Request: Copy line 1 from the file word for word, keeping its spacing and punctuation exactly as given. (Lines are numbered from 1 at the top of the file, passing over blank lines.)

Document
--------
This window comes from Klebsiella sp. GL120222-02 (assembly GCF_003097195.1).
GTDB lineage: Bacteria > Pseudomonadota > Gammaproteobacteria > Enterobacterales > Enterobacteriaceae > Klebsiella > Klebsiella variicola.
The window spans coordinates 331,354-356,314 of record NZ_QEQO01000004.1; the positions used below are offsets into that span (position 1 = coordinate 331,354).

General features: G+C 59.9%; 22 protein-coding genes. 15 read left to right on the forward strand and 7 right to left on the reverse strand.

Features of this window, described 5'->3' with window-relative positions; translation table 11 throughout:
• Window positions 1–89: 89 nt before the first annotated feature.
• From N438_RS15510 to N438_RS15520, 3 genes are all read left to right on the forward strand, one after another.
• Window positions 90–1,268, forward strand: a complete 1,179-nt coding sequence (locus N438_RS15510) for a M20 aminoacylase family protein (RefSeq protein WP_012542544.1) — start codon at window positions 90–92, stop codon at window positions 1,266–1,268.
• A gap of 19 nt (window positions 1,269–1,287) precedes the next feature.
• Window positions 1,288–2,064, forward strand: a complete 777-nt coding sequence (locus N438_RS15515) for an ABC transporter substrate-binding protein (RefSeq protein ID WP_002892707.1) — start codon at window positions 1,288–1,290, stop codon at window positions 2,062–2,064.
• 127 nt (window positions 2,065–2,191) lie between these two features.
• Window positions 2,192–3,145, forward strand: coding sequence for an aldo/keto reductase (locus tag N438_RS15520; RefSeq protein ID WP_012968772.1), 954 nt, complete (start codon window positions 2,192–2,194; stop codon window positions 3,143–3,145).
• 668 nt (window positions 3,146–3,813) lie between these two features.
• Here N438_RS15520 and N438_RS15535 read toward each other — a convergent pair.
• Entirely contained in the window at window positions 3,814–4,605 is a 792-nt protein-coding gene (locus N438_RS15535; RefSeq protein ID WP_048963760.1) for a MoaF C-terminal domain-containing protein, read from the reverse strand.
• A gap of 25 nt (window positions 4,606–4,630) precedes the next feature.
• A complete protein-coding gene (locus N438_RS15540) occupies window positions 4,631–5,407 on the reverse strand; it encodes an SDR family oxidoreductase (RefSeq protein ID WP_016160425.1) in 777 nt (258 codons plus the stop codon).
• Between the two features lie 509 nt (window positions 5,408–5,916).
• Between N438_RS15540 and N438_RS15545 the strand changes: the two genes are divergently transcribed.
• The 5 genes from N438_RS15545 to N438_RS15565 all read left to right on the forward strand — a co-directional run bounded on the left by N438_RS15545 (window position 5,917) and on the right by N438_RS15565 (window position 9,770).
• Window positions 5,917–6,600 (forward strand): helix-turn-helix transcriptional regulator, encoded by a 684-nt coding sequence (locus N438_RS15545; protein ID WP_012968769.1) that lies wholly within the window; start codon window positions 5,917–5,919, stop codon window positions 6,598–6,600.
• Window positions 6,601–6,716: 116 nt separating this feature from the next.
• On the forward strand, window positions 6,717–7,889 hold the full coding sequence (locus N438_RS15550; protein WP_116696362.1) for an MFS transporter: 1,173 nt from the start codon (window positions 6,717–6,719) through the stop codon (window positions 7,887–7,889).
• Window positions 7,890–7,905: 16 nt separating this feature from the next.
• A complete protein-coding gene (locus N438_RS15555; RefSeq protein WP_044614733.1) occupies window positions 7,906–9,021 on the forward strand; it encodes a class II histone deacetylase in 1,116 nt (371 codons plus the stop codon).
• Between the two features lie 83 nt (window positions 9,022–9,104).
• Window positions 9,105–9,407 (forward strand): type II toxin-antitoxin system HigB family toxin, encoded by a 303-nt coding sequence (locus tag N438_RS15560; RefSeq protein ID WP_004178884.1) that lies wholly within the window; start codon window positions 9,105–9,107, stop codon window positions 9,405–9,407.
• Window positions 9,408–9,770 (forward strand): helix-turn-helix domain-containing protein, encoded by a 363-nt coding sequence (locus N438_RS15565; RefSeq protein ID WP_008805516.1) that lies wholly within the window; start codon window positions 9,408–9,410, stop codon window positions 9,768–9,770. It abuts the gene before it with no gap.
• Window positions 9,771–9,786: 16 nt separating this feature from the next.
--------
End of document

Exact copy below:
This window comes from Klebsiella sp. GL120222-02 (assembly GCF_003097195.1).